The Upside-Down Blessing – pt 5 – Mercy

Blessed are the Merciful for they will receive Mercy – Matthew 5:7

We are taking a look at Christ’s powerful opening to the sermon on the mount in the gospel of Matthew. He makes a set of surprising and upside-down statements that Christians call the beatitudes. This is post number 5 in the series. If you’d like to start from the beginning click here.

Mercy

To understand mercy is to know all about the type of situation where mercy could happen. In order to set the stage for the potential of mercy, then we need to have a scenario where one person has a LOT of power.

For you and I to be able to show mercy, first… we have to be winning. To show mercy, you first have to be in charge, in control, and able to press your advantage. Mercy… is when you back off even though you’re right.

It’s best understood from the position of one who sits in the judge’s chair. Someone has hurt you, sinned against you, offended, wounded, abused, taken advantage of, and more… But in this moment, you get to pronounce the sentence. And it should be a big one, but in an act of mercy you lessen the sentence or lighten the punishment against those who have wronged you.  It is NOT an easy gift to offer.  When we have been hurt, mercy is often the last thing on our minds. 

Another great example could come from parenting. When–purely hypothetical here–when you ask a child to do a chore and it sits undone for hours, days, weeks and you have asked, compelled, commanded… and it’s just not happening. One could argue that a parent has a right to escalate, and escalate, and escalate until little johnny has lost all toys, and privileges, and can only look wistfully out the window. But… that’s not always the way, is it.

Backing down is an act of grace, it often gets people’s attention. Interestingly (if you’ll note the wording in the two paragraphs above), mercy is never surrender. It’s not giving up, or conceding defeat–that lawn will be mowed–rather it’s what happens when you bring love into the conversation.

Love is patient; love is kind; love is not envious or boastful or arrogant or rude. It does not insist on its own way; it is not irritable or resentful; it does not rejoice in wrongdoing, but rejoices in the truth.  It bears all things, believes all things, hopes all things, endures all things.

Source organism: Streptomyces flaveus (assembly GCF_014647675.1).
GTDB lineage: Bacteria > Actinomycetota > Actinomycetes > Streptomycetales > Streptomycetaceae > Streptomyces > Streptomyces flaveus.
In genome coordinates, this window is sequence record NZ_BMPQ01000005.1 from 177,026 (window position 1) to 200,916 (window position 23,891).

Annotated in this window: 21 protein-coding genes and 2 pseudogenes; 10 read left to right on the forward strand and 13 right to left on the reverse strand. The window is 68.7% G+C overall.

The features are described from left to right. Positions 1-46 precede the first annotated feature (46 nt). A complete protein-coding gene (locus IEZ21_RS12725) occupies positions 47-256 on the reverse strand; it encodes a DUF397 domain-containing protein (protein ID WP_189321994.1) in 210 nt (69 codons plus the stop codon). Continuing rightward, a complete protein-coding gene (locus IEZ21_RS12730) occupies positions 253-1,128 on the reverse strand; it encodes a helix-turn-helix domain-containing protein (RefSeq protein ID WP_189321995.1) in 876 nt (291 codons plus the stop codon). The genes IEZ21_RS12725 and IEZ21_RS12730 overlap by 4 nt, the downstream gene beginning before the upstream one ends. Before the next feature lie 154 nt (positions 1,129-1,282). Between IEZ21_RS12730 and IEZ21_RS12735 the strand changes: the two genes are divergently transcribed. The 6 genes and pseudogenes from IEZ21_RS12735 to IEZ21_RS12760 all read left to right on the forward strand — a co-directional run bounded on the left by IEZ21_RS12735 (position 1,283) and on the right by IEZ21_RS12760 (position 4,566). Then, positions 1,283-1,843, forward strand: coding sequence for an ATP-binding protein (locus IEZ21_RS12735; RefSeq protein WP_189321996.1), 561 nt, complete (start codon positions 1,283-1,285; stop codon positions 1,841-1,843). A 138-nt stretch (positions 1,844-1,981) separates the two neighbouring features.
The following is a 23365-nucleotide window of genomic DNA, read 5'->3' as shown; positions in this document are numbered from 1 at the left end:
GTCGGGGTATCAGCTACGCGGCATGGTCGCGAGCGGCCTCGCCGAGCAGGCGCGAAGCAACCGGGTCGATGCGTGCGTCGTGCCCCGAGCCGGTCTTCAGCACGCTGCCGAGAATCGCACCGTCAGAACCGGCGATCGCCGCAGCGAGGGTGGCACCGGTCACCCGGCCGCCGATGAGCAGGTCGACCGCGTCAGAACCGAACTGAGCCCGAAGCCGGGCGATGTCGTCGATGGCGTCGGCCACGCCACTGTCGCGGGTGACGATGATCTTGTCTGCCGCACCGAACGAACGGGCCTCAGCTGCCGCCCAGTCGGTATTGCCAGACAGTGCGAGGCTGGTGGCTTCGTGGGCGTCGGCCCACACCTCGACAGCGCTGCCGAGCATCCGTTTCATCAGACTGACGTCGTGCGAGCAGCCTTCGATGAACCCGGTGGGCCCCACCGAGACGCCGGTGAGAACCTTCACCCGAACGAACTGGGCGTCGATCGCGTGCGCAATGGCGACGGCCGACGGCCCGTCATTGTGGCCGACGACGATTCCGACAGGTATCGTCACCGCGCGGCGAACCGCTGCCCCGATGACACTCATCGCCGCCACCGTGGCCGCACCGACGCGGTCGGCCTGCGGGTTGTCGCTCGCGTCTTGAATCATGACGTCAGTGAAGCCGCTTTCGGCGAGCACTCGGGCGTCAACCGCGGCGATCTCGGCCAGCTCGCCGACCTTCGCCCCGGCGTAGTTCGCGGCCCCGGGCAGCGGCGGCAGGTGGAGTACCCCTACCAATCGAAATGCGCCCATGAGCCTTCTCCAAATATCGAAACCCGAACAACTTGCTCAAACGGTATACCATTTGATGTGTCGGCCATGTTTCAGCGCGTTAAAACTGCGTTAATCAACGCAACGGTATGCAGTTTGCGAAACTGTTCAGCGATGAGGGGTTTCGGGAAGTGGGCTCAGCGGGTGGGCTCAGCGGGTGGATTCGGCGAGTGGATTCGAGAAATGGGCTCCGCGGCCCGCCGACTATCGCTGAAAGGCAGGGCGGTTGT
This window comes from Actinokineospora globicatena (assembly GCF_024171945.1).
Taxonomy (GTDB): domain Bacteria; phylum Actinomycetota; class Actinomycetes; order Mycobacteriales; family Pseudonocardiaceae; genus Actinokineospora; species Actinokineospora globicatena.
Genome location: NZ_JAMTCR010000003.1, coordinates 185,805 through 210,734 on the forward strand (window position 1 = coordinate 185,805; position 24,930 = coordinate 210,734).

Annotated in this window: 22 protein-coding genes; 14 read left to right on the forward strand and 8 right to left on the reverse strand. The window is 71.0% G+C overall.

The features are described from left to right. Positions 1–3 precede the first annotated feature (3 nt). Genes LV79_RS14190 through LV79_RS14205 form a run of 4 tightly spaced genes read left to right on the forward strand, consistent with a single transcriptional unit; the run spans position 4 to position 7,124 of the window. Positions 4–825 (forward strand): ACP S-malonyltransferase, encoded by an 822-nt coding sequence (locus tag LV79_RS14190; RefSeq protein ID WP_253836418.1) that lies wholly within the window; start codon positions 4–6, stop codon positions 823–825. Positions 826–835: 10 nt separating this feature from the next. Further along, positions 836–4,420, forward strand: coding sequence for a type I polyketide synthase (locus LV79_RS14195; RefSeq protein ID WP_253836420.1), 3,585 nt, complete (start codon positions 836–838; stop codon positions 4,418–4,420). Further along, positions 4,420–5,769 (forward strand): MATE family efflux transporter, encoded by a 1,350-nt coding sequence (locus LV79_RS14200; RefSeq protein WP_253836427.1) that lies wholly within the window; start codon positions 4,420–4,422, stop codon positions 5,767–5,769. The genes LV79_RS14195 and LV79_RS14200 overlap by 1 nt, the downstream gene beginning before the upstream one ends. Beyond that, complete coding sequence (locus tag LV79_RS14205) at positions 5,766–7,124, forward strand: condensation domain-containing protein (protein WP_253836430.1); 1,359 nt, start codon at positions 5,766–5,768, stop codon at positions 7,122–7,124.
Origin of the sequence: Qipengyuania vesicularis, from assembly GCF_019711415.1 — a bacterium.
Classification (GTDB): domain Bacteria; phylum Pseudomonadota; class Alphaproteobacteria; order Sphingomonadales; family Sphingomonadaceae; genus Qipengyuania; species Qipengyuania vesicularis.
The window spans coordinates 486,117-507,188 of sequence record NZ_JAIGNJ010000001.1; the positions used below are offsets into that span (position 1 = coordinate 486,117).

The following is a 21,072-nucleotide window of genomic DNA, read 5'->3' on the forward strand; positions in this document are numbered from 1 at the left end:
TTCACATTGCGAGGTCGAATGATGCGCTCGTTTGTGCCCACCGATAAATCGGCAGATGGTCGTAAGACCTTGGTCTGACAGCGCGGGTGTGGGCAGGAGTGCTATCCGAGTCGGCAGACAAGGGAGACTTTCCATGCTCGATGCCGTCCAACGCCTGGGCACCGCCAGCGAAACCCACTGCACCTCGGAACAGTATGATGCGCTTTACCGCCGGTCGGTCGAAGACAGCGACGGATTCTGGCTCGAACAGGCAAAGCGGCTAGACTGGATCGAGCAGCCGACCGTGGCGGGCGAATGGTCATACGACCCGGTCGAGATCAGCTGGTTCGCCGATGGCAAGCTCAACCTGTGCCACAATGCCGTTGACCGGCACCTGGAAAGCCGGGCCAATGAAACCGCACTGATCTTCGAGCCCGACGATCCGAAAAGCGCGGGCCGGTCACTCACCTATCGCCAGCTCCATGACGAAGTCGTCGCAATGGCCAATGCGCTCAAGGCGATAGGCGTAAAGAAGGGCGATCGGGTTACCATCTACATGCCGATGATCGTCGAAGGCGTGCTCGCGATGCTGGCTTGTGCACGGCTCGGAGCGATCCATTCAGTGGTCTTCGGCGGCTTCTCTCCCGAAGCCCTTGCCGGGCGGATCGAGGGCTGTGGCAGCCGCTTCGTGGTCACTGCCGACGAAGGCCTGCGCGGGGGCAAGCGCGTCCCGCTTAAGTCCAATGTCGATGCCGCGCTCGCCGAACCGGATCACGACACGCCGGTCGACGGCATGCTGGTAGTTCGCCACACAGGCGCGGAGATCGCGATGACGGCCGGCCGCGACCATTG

1 Corinthians 13:4-6

Christ’s upside-down blessing is less about who’s right and who’s wrong or questions of law that might compose the beginning and middle of a trial. It’s more about what happens at the end… sentencing.

The crime has been committed, the trial is over, and a guilty verdict has been rendered.  Justice has been found.  Sentencing is about consequences and/or punishment.  It’s your chance to “make them feel it”. How upside-down then for you, at that moment to choose… “I’d rather you experience the grace of Christ than the wrath of… me.”

The transgressor is still not off-the-hook or un-wrong, but now love has come into the story. In this moment, you choose to lighten their load. That is mercy.  It does not exist to lessen the impact of the transgression, but to show compassion.  Mercy leaves the door open for healing, for the possibility of reconciliation, growth and new life. 

It also lets people see the love of God in you, if you do it right and it’s an honest extension of your love. Doing it wrong would be something like saying “look at me I’m showing Christ-like mercy, and that’s how much God loves you… you’re welcome” …don’t do that.

Mercy needs to come from your love, not your sanctimony, but from your love… the love that God teaches you to have. Learn to love like God loves, and practice that love through mercy. If you’re thinking, this sounds a lot like forgiveness, then gold star! Mercy is very forgiveness-adjacent.

And this upside down blessing from God says that if you show mercy, then you can trust that God will show mercy to you. The best way to ask for the Mercy of God is to show mercy to others.    

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